Leaf cutter ants are one of the most remarkable ant species, and scientists have recently found a new quality (or ‘skill’, if you wish) to add to their inventory: they use nitrogen-fixing bacteria to make their gardens grow. You know who else does something similar? Humans.

The finding was reported on 20 November in Science by bacteriologist Cameron Currie from the University of Wisconsin-Madison and analyzes a previously unknown very interesting symbiosis between ants and bacteria, providing a totally new insight on leaf cutter ants and how they managed to be the dominant ant species in the American tropics and subtropics.

“Nitrogen is a limiting resource,” says Garret Suen, a UW-Madison postdoctoral fellow and a co-author of the new study. “If you don’t have it, you can’t survive.”

Indeed, this ‘business relationship’ allows the ants to be impressively successful, while the bacteria thrives too.

“This is the first indication of bacterial garden symbionts in the fungus-growing ant system,” says Currie, a UW-Madison professor of bacteriology.

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The fungus growing ants are technically herbivores, but without the bacteria, there is absolutely no way they could get the necessary nutrients.

“Without nitrogen, there is no way these guys could achieve such large colony sizes. These ants are one of the most dominant insects in the Neotropics. The ability to have colonies with millions of ants is predicted to require a tremendous amount of nitrogen.”

So how do they do it ? The gardens in question are initially sowed by the ants, which bring leaf pieces into their underground nests. From the leaf, a fungus called Leucoagaricus gongylophorus starts growing – which was traditionally viewed as the ants’ food, ever since 1890s research; only recently did researchers start taking into consideration the more complex interactions between the fungus, the bacteria and ants.

But things get even more complicated from here on – genetic analysis of proteins found in bacteria revealed even more complex interactions.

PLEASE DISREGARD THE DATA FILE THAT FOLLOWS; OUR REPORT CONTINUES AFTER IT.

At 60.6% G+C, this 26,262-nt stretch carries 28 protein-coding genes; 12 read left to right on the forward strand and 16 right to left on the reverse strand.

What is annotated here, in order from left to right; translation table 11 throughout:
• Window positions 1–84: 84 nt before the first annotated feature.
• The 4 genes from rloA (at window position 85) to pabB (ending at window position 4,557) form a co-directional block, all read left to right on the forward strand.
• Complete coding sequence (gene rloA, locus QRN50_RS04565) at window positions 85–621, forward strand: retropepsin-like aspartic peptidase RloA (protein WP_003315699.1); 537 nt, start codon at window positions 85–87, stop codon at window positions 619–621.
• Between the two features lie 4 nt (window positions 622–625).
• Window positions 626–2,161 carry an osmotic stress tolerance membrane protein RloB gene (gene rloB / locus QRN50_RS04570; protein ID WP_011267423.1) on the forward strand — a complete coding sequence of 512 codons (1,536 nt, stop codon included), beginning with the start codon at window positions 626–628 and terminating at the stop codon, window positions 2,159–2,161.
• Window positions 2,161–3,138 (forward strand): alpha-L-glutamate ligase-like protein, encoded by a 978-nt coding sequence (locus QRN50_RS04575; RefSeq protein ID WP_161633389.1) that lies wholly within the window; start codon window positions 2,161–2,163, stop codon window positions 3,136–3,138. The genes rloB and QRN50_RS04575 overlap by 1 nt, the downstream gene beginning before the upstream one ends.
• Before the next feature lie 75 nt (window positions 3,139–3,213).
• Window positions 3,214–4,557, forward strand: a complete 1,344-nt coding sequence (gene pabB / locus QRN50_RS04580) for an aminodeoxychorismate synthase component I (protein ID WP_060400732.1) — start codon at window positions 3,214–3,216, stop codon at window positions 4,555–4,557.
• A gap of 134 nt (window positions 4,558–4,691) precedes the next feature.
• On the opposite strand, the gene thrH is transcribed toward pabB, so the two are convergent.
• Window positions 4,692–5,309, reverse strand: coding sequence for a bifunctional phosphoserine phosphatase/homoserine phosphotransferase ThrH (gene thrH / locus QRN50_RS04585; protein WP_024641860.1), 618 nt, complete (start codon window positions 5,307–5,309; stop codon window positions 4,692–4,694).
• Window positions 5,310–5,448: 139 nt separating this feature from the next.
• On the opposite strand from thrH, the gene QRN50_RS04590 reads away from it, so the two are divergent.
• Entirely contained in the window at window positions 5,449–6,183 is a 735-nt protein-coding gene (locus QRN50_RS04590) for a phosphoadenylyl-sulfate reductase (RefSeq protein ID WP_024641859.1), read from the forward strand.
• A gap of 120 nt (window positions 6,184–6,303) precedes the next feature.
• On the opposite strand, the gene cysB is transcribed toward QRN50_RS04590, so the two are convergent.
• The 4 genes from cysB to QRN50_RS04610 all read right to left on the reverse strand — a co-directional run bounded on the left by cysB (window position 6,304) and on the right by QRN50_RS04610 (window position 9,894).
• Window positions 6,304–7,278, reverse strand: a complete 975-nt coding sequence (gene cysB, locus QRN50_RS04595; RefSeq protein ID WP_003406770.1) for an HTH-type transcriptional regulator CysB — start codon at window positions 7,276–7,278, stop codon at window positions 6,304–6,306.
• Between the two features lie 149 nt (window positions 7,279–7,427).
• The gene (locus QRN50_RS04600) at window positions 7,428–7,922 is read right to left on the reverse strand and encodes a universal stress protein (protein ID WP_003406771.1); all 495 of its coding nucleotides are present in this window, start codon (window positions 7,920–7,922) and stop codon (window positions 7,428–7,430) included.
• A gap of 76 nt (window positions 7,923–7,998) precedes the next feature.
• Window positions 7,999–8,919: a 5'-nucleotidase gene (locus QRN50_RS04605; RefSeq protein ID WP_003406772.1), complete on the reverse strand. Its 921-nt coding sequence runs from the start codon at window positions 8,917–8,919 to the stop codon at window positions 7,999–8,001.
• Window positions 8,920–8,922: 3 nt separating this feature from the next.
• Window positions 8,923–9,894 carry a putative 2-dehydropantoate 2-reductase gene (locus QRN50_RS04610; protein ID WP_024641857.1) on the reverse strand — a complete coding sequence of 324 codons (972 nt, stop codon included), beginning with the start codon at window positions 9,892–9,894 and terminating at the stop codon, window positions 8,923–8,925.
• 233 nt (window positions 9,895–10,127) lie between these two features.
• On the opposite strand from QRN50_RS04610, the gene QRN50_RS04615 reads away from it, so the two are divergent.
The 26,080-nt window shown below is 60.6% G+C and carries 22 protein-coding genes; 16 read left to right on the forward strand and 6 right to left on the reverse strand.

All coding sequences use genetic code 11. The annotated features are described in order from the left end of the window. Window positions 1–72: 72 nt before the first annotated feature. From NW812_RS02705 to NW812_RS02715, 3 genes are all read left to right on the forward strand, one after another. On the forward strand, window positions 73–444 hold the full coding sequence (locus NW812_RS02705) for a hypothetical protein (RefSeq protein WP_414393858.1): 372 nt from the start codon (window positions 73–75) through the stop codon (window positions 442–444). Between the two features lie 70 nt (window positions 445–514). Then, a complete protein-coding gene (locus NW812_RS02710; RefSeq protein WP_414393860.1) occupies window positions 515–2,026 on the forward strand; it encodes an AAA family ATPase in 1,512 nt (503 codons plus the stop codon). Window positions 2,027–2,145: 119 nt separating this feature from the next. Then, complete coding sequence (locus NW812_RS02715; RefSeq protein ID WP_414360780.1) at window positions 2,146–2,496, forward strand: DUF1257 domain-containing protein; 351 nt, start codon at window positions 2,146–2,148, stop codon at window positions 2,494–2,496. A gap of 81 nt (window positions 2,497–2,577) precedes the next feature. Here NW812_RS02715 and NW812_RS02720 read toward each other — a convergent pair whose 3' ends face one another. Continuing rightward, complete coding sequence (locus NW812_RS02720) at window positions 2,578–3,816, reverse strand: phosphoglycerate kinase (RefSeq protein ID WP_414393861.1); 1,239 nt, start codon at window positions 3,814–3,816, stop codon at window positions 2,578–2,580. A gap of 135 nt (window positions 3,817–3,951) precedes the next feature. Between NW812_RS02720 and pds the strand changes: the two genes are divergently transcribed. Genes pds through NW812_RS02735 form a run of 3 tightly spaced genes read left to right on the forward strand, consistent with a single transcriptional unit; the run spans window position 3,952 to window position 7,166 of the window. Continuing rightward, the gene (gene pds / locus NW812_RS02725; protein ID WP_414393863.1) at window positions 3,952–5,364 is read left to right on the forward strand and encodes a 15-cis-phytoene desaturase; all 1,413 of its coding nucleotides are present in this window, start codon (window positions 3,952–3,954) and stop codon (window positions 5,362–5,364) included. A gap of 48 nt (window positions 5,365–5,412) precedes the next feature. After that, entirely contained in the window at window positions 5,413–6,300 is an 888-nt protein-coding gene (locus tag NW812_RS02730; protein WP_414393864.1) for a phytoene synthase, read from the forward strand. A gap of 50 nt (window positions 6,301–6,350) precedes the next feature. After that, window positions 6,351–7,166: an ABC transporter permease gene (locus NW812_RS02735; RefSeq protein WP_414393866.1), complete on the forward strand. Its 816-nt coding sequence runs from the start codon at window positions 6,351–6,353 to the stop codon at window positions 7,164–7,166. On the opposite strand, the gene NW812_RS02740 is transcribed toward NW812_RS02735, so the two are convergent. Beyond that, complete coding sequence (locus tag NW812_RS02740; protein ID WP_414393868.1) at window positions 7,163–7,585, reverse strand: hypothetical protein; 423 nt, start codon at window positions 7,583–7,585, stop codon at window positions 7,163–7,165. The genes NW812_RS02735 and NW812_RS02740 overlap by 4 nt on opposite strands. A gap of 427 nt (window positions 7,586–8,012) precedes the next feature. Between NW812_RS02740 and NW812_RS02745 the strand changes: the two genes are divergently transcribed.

“Our results show that calling these ‘fungal gardens’ is pretty misleading; ‘fungus-bacterial communities’ would be far more accurate,” said Kristin Burnum, a bioanalytical chemist at the Department of Energy’s Pacific Northwest National Laboratory. . “Bacteria are not only integral residents of these communities, but they perform essential tasks that keep the communities — and the ants that help cultivate them — living.”

 

Researchers hope that understanding how this (sort of) symbiosis works can not only boost our understanding of complex ant societies and biological mechanism, but also lead to more effective development of biofuels.

Ants – more rational than humans

Researchers from Arizona State University and Princeton University conducted a study that goes to show that our ‘multimodal, egg-headed, tool-using, bipedal, opposing-thumbed‘ selves come way behind ants when it comes to ration. That doesn’t actually mean that we are dumber than ants, but rather that we sometimes make irrational decisions, especially when faced with very difficult and important decisions.

“This paradoxical outcome is based on apparent constraint: most individual ants know of only a single option, and the colony’s collective choice self-organizes from interactions among many poorly-informed ants,” says Pratt, an assistant professor in the School of Life Sciences in ASU’s College of Liberal Arts and Sciences.

The insight came frin examining the process of choosing a new home. The major hints come when the ants are faced with making a decision between two possibilities with very similar advantages.